[00:03:41] You know how I got to Switzerland is a bit of a contorted path and not a particularly enlightened one. But my brother was there; my grandmother and uncle were there. I had close family in Geneva. I spoke French, was Swiss citizen. It made the administrative part fairly smooth. So, I moved to Geneva at 18 when all of my friends were going to liberal arts schools and entered a very different system. I’m a little lost, but you know, the point is that, assistant change in order to have a little perspective on the one I came from.
[00:04:10] Sean: And what’d you study there?
[00:04:12] Claire: International relations. I did a multidisciplinary degree in political science, econ, international law and history.
[00:04:20] More of these multiple perspectives approach, which again, is now seems very funny and obvious, but at the time, I loved it because the four disciplines were taught completely separately. But we would end up covering some of the same events from these totally different perspectives.
[00:04:35] And it was a really helpful process to get a bit of a holistic view and see how an economic imperative might be very different from a legal approach to the same problem or, or actually a political one.
[00:04:45] Sean: So, what’d you do after that?
[00:04:46] Claire: I went to grad school. I was, candidly, not very imaginative on my part. I think I just kept going and got a master’s degree at Kings College in London, in the similar field, with a much cooler title. So, the department was called the war studies department.
[00:05:00] But I studied conflict security and development. So many of the same issues, but focused on, mainly civil wars in mostly emerging economies, which is frankly most of the wars except for US involvement in Afghanistan and Iraq since decolonization.
[00:05:18] Sean: How did you go from that to going into ESG?
[00:05:21] Claire: ESG is a clunky acronym that’s emerged and hopefully will eventually get replaced by some better words, but it stands for environmental, social, and governance. It’s essentially a catch all used in the investment industry for things that don’t fall into information you get from financial statements. So, if you think about what ESG encompasses there, essentially it covers the same issues as what I was studying in my degree, right? It was questions of human rights, environmental degradation. My studies had focused on government as a central actor, and ESG and corporate responsibility really look at the company as a central actor, but the outcomes and the topics you’re looking at, and some of the metrics are the same.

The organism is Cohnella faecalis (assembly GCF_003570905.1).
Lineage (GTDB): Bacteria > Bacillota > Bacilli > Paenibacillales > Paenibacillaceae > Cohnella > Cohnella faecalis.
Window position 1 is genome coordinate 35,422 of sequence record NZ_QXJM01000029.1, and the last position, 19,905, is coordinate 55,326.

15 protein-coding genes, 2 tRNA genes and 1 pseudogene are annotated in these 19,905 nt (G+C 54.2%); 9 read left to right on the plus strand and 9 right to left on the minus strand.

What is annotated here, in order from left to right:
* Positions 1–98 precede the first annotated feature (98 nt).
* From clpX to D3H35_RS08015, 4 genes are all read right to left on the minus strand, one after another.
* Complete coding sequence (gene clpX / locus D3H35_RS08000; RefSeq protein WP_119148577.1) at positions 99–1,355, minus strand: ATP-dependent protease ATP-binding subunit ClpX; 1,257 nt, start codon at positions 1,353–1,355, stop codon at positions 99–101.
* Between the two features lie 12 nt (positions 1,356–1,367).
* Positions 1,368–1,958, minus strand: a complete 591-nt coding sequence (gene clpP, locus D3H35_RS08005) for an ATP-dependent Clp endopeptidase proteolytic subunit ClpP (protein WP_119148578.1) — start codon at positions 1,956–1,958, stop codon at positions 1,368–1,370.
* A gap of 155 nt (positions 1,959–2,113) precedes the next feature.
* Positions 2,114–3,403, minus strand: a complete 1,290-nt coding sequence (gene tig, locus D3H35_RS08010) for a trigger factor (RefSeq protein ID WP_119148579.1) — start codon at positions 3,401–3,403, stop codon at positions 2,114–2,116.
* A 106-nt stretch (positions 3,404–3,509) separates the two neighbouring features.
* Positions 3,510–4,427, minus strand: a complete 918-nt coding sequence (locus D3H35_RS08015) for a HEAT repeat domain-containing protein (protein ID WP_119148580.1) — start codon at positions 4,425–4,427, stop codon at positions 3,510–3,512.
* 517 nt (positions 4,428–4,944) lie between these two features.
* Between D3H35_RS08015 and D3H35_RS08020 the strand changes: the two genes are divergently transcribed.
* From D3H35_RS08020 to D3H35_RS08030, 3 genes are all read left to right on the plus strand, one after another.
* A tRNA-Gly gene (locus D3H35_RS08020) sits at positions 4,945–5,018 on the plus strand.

[00:06:06] So it ended up being a fairly smooth shift. I think what happened was that in between my undergraduate and my graduate degree, I did a couple of internships. I essentially took, uh, the year ended up little cycle of internships around the UN. In Geneva and was pretty quickly frustrated with how dull the work was.
[00:06:25] Know, of course, candidly, I was 23 had almost no work experience, like didn’t have that much to bring. So, it’s definitely some hubris on my part on what I expected to do. But, Switzerland’s pretty conservative in a lot of ways. And it felt to me at the time that I’d have to like phone it in for 10 years before I could do anything interesting and working on corporate responsibility issues felt like, again, the same issues that motivated me in the first place. But in a private sector organization where there’d be some dynamics and focused on the bottom line, which I think is a fairly primitive measurement of performance, but it’s has the benefit of being very clearly understood and very widely shared.
[00:07:06] So I moved into that after grad school, after doing a little bit of consulting, kind of into research, essentially evaluating companies on ESG issues for an investor audience.
[00:07:17] Sean: So, what led you to hire through Executive MBA?
[00:07:19] Claire: I have spent my entire career really in ESG investing. I’ve played almost every role there is. I started out, as I mentioned, doing research on companies. I moved to selling the research. I moved to a buy-side team with investment management shop, working with financial analysts on selecting companies, and I felt a little stuck.
[00:07:41] I really liked the space I was in and I wasn’t ready to go two years without a paycheck, but I wasn’t looking to make a really big shift in my career in terms of a completely other function or a totally different industry.